Tuesday, March 08, 2011

The European Union has enough money to promote human rights and democracy — in America

In the extensive list of stories fitting inside the If you're not harmed by an American, your suffering doesn't count department, the Wall Street Journal reacts to a London Telegraph report on the fact that
in 2009 the EU gave at least €2.6 million ($3.6 million) to groups lobbying against the death penalty in America. The European Instrument for Democracy and Human Rights, a project of the unelected European Commission, has given six-figure handouts to groups such as the National Coalition to Abolish the Death Penalty, Witness to Innocence and—the list's largest stateside recipient—€708,162 to the poverty-stricken lawyers at the American Bar Association Fund for Justice and Education.

This concern for convicted American murderers is touching, given that its normal recipients are civil-society groups in the likes of Sudan and Zimbabwe. Somehow North Korea and Cuba didn't make the EU's list, perhaps because they execute people without a trial.

Europe's secular populations mostly oppose capital punishment, though a September 2010 YouGov poll reported that 51% of Brits favored executing murderers. In 2006 Poland's then-newly elected president, the late Lech Kaczynski, noted on Polish radio that abolishing the death penalty awarded "an unimaginable advantage to the criminal over his victim, the advantage of life over death," adding "We need to discuss this in Europe."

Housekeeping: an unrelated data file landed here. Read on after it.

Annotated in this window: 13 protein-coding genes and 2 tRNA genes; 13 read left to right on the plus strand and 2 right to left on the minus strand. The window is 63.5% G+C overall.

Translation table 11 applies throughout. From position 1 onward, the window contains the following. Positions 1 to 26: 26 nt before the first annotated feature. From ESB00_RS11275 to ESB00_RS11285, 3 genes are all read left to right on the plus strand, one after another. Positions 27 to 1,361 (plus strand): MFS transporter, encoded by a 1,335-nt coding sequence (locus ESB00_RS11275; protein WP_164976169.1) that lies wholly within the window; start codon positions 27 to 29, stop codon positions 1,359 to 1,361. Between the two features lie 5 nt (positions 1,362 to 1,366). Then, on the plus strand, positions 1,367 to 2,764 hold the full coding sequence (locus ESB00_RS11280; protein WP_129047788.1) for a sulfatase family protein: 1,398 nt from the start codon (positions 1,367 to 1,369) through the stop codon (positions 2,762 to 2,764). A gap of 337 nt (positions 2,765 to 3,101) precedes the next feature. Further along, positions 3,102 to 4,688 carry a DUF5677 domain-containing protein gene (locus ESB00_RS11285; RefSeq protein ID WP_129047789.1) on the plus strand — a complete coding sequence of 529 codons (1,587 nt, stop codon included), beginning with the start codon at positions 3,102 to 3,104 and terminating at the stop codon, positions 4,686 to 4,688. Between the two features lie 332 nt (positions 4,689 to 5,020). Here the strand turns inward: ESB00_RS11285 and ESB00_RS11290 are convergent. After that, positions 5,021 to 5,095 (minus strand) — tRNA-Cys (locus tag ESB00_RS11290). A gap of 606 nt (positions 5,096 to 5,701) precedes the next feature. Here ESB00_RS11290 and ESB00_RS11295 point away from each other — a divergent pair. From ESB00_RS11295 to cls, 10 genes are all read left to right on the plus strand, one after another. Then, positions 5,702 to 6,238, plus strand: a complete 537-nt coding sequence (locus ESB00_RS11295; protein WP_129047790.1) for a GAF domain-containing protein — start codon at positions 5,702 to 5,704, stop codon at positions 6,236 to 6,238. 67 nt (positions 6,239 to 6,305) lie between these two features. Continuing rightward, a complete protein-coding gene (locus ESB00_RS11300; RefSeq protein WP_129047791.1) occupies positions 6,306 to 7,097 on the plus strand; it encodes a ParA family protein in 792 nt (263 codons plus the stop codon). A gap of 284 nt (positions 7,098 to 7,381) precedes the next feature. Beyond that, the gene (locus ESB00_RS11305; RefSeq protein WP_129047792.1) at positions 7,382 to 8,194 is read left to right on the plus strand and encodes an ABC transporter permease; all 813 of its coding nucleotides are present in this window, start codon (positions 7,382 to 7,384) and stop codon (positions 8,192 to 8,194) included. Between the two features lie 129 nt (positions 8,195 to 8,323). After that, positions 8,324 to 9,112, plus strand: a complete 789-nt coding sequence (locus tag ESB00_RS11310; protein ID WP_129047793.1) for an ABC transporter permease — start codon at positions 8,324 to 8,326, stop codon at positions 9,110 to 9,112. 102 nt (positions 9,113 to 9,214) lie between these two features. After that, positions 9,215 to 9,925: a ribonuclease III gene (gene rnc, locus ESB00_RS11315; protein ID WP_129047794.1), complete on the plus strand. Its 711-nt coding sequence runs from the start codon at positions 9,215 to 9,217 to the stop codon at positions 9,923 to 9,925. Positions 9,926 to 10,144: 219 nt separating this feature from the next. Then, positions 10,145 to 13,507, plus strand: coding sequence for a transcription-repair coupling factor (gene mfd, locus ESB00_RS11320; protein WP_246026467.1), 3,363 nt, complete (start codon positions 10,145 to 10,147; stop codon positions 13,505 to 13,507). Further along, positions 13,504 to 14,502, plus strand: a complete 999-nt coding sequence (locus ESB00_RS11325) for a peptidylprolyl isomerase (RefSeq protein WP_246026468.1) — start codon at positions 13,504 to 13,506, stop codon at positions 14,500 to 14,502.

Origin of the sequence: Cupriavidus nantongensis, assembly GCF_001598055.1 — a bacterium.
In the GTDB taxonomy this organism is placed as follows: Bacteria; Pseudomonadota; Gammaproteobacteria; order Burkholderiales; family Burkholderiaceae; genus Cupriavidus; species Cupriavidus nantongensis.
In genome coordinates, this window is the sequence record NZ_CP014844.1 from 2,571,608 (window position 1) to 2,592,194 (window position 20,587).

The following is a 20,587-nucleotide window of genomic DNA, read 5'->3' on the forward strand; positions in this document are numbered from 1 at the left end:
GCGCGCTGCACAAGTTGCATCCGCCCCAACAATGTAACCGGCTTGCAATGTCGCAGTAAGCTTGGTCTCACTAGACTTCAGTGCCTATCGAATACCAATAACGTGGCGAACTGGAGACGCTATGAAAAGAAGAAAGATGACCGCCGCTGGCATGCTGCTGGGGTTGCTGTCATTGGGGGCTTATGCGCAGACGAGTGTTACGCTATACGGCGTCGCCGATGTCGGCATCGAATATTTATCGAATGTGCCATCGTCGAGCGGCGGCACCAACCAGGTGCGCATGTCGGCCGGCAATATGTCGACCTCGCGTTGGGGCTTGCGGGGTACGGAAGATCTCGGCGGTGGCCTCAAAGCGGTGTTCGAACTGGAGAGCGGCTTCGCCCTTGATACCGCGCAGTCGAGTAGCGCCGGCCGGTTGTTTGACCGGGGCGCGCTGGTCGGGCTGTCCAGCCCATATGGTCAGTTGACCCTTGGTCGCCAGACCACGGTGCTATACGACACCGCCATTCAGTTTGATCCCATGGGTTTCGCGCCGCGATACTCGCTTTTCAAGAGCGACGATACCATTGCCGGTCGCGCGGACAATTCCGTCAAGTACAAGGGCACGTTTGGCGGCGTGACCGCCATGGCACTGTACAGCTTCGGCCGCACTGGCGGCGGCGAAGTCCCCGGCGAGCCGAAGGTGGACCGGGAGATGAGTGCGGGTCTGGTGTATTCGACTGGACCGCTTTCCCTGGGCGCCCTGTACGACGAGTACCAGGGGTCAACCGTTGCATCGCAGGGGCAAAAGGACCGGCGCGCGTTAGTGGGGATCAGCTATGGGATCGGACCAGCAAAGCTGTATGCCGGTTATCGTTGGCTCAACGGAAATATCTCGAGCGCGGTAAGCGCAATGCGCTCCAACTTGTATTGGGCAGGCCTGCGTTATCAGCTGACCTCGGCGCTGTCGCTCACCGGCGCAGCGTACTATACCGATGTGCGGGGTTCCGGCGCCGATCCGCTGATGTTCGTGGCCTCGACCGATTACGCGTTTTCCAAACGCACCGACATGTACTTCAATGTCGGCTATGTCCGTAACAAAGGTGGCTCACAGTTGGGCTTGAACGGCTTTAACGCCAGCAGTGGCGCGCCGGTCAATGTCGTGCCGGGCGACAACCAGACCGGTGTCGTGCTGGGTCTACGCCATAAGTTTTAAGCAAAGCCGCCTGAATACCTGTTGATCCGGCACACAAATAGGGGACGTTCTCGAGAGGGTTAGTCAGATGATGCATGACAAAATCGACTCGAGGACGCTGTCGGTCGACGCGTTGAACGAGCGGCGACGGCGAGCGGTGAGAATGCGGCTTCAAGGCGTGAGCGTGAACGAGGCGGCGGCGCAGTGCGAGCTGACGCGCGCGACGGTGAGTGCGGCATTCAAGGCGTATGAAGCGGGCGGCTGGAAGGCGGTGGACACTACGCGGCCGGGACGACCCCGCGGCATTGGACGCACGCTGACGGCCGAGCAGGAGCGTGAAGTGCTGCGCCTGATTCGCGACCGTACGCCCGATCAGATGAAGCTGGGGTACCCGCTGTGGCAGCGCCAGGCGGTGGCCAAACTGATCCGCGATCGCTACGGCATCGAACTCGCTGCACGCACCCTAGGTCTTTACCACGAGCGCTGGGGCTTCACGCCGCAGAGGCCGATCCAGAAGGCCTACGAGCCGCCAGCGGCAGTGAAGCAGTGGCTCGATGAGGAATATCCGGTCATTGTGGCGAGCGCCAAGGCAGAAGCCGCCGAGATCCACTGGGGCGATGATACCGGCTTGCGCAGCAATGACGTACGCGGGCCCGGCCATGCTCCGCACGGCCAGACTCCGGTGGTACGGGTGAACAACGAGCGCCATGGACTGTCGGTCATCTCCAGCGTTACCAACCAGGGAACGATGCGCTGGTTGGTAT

The Commission soon ended the discussion: "The death penalty is not compatible with European values," its spokesman said at the time.

American states are free to decide their own penal codes, which vary widely and change as facts and public values evolve. Europe won't allow such a debate at home but feels the moral afflatus to tax its own citizens to promote one side of the argument in America. Europe can't find the money to pay for its fair share of NATO but it can spare a dime to hector its main defense benefactor on criminal law. This is why fewer and fewer Americans take Europe seriously.